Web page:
Hillocks and Smith (2003), who are strong opponents of the TSG approach, recommended the sentence-combining technique as an alternative to the context approach. When using the sentence- combining technique, instructors give students a series of short sentences in a set (from two to as many as eight or nine) and ask students to use all of the ideas in these sentences to create a new, more structurally complex sentence. According to Cooper (1975), “no other single teaching approach has ever consistently been shown to have a beneficial effect on syntactic maturity and writing quality” (p. 72). However, when considering the errors in the sentences students create, Jackson (1982) found that sentence-combining practice did not reduce errors among basic writers. Hayes (1984) indicated that sentence combining has the same level of effectiveness in reducing mechanical errors as TSG instruction.
We believe that a modified sentencecombining technique in which sentencelevel errors are identified and the rules governing the correction of these errors are explained is a viable option. Illustration of the modified sentence-combining strategy is:
Directions: Using the ideas presented in the following sentences, combine them into one compound sentence.
John is my brother.
He is the oldest of the three boys in my family.
He lives in New York City.
He plans to visit me this weekend.
Student’s sentence: My older brother John lives in New York City, he is going to visit me this weekend.
Instructor’s notations on student’s paper: Superlative adjective error (“older” should be “oldest”); comma-splice error (change comma to semicolon or insert “and”); and parallel structure error (“he is going to. . .” should be “he plans to. . .”)
Note: In an actual situation, the codes of the errors reflecting these three deficiencies would be placed at the location of each error. For example, “sup. adj” may be written at the location of the first error, “CS” may be written at the location of the second error, and “PS” may be written at the location of the third error.
We believe that students’ sentencelevel errors should always be marked as part of grading their work. If English teachers do not see themselves as grammar police and therefore do not mark grammar and punctuation errors, students remain unaware of the magnitude of their writing insufficiency and have no way of knowing what types of deficiencies need to be corrected. The result is that they continue to make the same sentencelevel errors. The instructors who teach in other business disciplines also can assist by marking sentence- level errors in their students’ written work. They also can consider writing quality, including correctness, as one of the components in determining grades on students’ written work. This can be facilitated when an academic unit (e.g., department or college) adopts a uniform error-code list or writing style handbook that all instructional personnel use when grading their students’ work. Thus, if a student’s paper contains a comma splice, the instructor records the code for the splice on the student’s paper at the location of the error and provides a correction.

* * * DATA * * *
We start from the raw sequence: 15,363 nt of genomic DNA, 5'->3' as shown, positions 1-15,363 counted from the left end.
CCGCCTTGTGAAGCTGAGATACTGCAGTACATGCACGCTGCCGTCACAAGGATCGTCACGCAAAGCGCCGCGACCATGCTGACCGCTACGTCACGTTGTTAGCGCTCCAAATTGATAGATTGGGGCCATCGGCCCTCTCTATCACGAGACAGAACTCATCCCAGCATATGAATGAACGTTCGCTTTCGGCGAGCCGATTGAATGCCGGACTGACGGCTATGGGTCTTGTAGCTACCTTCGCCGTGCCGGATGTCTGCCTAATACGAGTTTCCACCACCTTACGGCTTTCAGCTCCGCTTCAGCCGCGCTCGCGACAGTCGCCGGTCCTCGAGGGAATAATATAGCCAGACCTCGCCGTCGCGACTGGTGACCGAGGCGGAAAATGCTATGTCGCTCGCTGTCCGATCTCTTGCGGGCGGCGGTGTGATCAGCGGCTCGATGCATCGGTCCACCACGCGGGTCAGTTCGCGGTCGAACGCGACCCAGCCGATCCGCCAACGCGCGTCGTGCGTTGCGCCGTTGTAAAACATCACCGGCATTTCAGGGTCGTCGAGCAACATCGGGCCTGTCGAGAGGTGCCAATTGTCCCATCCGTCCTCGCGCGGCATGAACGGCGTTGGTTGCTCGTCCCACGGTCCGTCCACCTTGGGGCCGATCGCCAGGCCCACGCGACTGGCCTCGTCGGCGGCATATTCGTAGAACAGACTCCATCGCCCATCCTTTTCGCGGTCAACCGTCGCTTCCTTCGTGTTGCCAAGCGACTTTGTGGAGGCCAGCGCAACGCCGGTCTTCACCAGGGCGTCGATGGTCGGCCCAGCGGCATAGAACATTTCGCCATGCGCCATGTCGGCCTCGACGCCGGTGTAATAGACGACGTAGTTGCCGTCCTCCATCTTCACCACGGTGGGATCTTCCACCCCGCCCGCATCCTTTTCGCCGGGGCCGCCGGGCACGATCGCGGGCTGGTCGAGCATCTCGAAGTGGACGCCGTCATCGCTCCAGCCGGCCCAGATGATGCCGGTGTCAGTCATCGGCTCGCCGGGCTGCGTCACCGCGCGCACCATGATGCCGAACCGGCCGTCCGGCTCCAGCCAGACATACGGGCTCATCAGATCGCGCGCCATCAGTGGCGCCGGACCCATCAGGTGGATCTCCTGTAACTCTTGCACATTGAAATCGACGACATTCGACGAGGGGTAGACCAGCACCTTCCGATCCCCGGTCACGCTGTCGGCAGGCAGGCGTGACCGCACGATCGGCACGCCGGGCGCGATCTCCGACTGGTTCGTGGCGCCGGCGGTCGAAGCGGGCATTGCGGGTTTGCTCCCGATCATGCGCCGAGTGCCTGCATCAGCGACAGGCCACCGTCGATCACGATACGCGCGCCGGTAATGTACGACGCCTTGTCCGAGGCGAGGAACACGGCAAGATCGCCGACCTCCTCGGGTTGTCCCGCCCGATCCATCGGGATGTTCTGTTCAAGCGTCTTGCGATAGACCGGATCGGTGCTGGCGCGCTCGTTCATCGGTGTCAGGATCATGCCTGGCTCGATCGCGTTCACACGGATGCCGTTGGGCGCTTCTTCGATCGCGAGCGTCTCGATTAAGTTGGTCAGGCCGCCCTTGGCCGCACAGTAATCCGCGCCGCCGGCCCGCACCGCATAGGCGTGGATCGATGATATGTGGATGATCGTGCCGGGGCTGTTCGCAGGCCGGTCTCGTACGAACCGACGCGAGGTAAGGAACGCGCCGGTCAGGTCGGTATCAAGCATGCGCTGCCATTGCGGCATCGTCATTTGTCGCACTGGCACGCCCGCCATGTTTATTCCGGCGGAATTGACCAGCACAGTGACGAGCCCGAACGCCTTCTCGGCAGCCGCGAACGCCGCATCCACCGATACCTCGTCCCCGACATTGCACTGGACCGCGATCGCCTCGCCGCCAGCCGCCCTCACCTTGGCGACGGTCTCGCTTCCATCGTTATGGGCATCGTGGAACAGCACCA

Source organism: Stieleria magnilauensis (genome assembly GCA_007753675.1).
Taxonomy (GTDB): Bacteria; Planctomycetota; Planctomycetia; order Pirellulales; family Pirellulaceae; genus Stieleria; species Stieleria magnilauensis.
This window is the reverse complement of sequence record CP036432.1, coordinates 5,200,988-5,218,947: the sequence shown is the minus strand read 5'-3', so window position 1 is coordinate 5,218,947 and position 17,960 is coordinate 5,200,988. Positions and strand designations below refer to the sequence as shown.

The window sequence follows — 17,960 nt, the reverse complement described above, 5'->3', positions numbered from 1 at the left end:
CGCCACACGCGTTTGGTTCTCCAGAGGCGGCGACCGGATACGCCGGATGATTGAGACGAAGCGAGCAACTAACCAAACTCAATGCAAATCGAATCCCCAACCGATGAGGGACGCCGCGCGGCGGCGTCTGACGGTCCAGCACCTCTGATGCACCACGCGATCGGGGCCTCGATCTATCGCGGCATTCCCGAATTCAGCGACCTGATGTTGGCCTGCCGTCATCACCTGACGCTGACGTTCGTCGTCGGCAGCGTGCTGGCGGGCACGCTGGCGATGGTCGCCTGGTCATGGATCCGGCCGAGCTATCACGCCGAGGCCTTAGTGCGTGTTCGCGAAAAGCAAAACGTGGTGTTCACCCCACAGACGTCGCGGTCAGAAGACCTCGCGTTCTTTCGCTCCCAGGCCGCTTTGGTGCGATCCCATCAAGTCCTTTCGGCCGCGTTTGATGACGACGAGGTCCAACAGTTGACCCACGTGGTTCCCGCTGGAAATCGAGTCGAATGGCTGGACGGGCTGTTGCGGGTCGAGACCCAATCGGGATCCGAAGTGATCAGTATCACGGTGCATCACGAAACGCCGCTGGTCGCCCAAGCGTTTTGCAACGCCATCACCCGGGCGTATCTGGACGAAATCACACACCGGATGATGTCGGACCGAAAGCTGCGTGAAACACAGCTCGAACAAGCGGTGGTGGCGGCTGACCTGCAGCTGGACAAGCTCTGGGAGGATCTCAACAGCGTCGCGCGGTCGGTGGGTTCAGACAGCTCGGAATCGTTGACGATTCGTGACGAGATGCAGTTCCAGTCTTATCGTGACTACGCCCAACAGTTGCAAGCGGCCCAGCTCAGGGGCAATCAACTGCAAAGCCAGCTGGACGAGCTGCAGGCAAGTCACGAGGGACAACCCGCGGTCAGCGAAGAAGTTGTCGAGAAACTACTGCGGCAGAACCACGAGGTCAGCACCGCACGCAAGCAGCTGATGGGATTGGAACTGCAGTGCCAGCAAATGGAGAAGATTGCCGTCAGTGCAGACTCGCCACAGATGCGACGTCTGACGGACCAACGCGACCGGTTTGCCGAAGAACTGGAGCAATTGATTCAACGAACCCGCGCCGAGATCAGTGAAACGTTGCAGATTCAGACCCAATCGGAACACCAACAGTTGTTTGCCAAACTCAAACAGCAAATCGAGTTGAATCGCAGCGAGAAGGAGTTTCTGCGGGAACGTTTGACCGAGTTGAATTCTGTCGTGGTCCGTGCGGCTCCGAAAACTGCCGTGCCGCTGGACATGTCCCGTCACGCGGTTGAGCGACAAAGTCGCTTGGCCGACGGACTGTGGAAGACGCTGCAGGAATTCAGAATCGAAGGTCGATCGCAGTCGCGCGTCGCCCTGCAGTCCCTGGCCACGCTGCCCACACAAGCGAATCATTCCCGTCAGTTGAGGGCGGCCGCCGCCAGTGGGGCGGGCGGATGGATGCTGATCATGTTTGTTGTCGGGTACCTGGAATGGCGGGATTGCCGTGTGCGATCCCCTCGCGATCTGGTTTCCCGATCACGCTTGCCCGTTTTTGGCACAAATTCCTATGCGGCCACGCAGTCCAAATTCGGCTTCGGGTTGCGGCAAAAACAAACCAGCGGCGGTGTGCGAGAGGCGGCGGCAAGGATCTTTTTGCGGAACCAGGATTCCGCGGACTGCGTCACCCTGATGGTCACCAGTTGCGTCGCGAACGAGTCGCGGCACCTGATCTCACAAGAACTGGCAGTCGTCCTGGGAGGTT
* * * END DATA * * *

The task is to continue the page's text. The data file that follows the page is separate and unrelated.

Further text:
Some researchers show that requiring students to correct certain marked errors is helpful. Johansen and Shaw (2003) advocated this with their glossing approach, which uses the following five steps: (a) the teacher evaluates students’ writing and marks their sentence- level errors; (b) the teacher highlights the errors that he or she wants students to further consider; (c) the teacher returns the students’ work, asking them to correct all errors; (d) each student receives a summary sheet on which he or she writes the grammar rules that pertain to the highlighted errors on his or her piece of writing; and (e) each student resubmits the corrected composition and the summary sheet.
Feng and Powers (2005) recommended error-based grammar instruction that analyzes the grammar errors students make and creates minilessons that focus on these errors. During follow-up writing, the instructors continue to analyze the nature of students’ sentence-level errors and provide additional remediation where needed.